July 5, 2019 | by: johnoshea

99.3 The River News – July 5, 2019

(FROM MBS NEWSROOM)

WOMAN SENTENCED TO 90 DAYS

A local woman has been sentenced to 90 days in jail for throwing a bucket of
human waste on her landlord.

The Leader reports 32-year-old Amber Poirier was sentenced in Miramichi
Provincial Court yesterday after previously pleading guilty to assault with a
weapon causing bodily harm.

Poirier was being evicted on February 12th.

During the ensuing argument, Poirer threw the contents of garbage can filled
with feces and urine on the the female victim.

The landlord was taken to hospital following the incident.

In addition to three months in jail, Poirer will serve two years of probation
and has been ordered not to have any contact with the victim.

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DOCTOR SETTLEMENT

2.5-million-dollars has been awarded to patients of Dr. Raj Menon in a class
action lawsuit.

The Miramichi pathologist was found to have misdiagnosed and misread
thousands of test results at Miramichi Hospital.

One of the representative plaintiffs Jim Wilson tells CBC he glad its over and
glad to be alive after Menon misdiagnosed his prostate cancer as an
infection.

The funds will compensate the over 3400 people effected by the doctors
actions. Menon died in 2015 but action continued against his estate.

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Phoenix retention bonuses

The Canadian Press has learned the federal government has let an agreement
expire that gave retention bonuses to workers trying to deal with the backlog
of problems created by the Phoenix pay system.

The incentive package to attract and retain compensation advisers to work at
the pay centre in Miramichi had been in place since August 2017, but expired
in June.

The Public Service Alliance of Canada said no action was taken on its
repeated request for an extension. Hundreds of compensation advisors were
laid off by the previous Harper Government to save taxpayers money once the
Phoenix pay system was launched. But flaws in the new system quickly created
pay errors for tens of thousands of workers, forcing the Trudeau government
to re-hire pay specialists to fix the mess.

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HEAT WARNING

Environment Canada has issued heat warnings for virtually all of New
Brunswick. Temperatures topped 30 degrees in some areas yesterday and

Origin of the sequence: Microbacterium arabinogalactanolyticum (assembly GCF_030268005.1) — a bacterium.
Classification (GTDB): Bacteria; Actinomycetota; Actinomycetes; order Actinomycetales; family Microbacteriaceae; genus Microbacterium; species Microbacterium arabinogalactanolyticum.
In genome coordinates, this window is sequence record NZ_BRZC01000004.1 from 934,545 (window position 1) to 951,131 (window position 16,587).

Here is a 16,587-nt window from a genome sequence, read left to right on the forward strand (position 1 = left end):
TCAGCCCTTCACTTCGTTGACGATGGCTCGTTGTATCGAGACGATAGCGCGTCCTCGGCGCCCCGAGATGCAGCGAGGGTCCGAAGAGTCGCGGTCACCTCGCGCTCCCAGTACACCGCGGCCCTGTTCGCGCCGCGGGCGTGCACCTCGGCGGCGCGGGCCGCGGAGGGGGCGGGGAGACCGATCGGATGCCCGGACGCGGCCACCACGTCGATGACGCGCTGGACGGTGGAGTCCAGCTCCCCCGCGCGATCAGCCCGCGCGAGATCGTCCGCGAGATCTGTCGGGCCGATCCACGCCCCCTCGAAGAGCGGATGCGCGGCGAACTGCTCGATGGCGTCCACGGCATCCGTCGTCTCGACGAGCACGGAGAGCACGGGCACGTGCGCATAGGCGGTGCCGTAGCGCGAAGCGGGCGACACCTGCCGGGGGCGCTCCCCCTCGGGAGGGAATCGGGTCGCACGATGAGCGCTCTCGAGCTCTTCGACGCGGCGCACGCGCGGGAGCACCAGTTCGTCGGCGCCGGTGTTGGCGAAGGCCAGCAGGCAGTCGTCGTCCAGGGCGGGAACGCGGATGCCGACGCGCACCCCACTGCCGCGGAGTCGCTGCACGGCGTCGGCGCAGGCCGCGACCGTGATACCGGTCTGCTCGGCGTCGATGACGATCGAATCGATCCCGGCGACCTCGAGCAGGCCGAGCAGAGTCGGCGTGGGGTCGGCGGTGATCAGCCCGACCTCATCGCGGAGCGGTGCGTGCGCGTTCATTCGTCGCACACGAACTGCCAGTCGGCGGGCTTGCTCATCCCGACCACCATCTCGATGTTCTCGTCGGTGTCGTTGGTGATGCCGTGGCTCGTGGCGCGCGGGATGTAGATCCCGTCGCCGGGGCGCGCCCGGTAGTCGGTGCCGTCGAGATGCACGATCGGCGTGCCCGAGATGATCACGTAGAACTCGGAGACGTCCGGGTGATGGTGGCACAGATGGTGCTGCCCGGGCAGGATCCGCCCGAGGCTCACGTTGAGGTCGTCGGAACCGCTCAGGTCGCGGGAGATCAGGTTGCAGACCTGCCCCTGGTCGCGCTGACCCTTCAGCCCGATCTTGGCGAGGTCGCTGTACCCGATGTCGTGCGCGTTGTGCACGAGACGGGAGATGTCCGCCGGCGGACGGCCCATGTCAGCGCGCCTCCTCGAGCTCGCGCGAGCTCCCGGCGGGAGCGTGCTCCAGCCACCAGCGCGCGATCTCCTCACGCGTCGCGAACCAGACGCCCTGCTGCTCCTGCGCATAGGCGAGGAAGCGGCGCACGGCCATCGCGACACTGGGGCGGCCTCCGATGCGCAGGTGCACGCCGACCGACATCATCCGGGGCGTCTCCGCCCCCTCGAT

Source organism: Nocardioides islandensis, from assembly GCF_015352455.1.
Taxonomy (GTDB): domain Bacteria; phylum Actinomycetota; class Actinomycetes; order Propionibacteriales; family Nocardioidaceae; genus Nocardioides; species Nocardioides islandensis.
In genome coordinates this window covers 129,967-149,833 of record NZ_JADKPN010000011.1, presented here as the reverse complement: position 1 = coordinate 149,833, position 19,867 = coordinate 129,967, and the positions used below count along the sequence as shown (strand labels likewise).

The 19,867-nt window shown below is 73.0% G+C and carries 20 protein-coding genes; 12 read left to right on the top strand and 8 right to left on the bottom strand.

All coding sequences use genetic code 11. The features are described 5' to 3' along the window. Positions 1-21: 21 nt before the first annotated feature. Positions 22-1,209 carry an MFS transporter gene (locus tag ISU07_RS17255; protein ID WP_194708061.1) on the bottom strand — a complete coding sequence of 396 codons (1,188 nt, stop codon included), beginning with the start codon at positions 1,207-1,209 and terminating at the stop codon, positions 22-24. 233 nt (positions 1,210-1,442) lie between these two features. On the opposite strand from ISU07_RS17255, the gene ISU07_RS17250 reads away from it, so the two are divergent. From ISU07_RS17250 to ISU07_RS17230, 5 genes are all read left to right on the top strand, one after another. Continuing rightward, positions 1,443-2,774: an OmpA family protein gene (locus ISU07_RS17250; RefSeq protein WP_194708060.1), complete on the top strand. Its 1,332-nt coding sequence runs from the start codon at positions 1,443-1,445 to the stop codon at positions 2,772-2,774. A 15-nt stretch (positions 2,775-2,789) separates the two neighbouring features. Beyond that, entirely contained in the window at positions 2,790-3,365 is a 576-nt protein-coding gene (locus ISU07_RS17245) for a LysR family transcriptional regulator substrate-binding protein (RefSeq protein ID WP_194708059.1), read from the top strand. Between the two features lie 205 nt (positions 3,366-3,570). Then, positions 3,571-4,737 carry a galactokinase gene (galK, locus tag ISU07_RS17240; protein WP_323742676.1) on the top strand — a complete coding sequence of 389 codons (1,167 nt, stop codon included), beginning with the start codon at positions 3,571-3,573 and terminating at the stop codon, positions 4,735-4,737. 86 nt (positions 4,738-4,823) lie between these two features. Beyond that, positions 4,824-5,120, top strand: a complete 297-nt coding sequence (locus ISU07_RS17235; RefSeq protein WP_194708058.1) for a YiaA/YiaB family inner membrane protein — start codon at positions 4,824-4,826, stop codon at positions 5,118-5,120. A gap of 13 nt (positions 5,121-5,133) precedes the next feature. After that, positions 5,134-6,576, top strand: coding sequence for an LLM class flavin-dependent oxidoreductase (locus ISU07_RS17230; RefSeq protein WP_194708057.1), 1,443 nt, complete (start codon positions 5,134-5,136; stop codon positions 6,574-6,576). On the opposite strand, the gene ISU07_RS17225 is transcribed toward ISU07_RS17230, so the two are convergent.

forecasters predict highs of 30 degrees Celsius or more throughout the
province today.

With the humidity, the temperature for most of New Brunswick will feel like
38 degrees and nightime temperatures will also be above seasonal norms.

The heat warning advises against physical activity during peak hours of the
day – and urges caution, drinking lots of water and taking breaks in cool
places if you are working outdoors.

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FOREST ASSESSMENTS FAIR

Foresters in New Brunswick will not have extra duties applied when selling to
the United States thanks to a ruling by the U.S. Department of Commerce.

CBC reports the Department has been investigating if New Brunswick assesses
forest properties too low at $100 per hectare, giving the province an unfair
advantage over US counterparts.

The ruling doesn’t completely let foresters off the hook saying the
assessments are far to low compared to land sales, but not enough to spark
further duties on the products.

Mike Legere of Forest NB says they welcome the news and are glad they’ve been
able to refute another claim of subsidy made by the US government.

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Nursing home update

The chief justice of the New Brunswick Court of Queen’s Bench Tracy Deware
has ruled a law making nursing home workers an essential service is
unconstitutional….but they can’t strike just yet.

Justice DeWare agreed to a provincial request to delay the impact of the
ruling until January to allow the government time to make the law comply with
the Charter of Rights.

Social Development Minister Dorothy Shepard meanwhile issued a statement
saying the judge’s decision is being reviewed, leaving open the possibility
of a further appeal to a higher court.

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RIGHT WHALE REVIEW

A federal scientific review says speed restrictions and fishing zone
enclosures in the Gulf of St. Lawrence may not be doing enough to protect
critically endangered North Atlantic right whales.

Six have died since the beginning of last month off the east coast.

Scientists found that speed restrictions reduced the risk of lethal strikes
by 56 per cent, but 111 vessels were caught travelling over the limit between
April 28th and June 27th.

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EARTHQUAKE

The head of California’s Earthquake Authority says the latest quake to hit
the state is “an important reminder that all of California is earthquake
country.”

Glenn Pomeroy says the magnitude 6.4 earthquake that hit Southern California
shows why people in the state must be prepared for such events.

The quake hit about 250 kilometres northeast of Los Angeles and is the
strongest to hit the region in 20 years.

It sparked some fires, knocked out power, shook goods off store shelves and
rattled a lot of nerves, but there were no reports of serious injuries.

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SPORTS

NB Senior Baseball, Moncton downed the Chatham Ironmen 6 – 2

Major leagues, the Red Sox got the win over Toronto 8-7; Yankees over the Rays 8-4

and in Canadian Football, Montreal beat Hamilton 36-29